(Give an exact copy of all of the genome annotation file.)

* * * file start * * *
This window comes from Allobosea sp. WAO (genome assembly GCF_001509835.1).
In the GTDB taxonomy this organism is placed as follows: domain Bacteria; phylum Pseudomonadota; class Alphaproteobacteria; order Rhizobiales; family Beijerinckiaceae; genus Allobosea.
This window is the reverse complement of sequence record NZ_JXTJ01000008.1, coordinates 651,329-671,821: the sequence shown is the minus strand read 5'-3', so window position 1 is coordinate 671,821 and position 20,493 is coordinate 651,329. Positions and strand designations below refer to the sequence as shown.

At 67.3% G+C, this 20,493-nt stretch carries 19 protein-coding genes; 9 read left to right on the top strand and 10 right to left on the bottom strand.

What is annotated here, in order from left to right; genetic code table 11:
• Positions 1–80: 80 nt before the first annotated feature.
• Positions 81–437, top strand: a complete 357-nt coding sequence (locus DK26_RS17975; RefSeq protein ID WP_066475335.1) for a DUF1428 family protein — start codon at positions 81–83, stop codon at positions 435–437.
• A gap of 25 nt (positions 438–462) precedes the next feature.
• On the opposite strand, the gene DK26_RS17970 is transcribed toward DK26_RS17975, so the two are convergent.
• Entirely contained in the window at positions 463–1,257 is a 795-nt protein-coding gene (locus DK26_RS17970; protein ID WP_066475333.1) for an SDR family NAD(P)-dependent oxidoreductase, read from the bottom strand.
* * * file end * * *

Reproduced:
This window comes from Allobosea sp. WAO (genome assembly GCF_001509835.1).
In the GTDB taxonomy this organism is placed as follows: domain Bacteria; phylum Pseudomonadota; class Alphaproteobacteria; order Rhizobiales; family Beijerinckiaceae; genus Allobosea.
This window is the reverse complement of sequence record NZ_JXTJ01000008.1, coordinates 651,329-671,821: the sequence shown is the minus strand read 5'-3', so window position 1 is coordinate 671,821 and position 20,493 is coordinate 651,329. Positions and strand designations below refer to the sequence as shown.

At 67.3% G+C, this 20,493-nt stretch carries 19 protein-coding genes; 9 read left to right on the top strand and 10 right to left on the bottom strand.

What is annotated here, in order from left to right; genetic code table 11:
• Positions 1–80: 80 nt before the first annotated feature.
• Positions 81–437, top strand: a complete 357-nt coding sequence (locus DK26_RS17975; RefSeq protein ID WP_066475335.1) for a DUF1428 family protein — start codon at positions 81–83, stop codon at positions 435–437.
• A gap of 25 nt (positions 438–462) precedes the next feature.
• On the opposite strand, the gene DK26_RS17970 is transcribed toward DK26_RS17975, so the two are convergent.
• Entirely contained in the window at positions 463–1,257 is a 795-nt protein-coding gene (locus DK26_RS17970; protein ID WP_066475333.1) for an SDR family NAD(P)-dependent oxidoreductase, read from the bottom strand.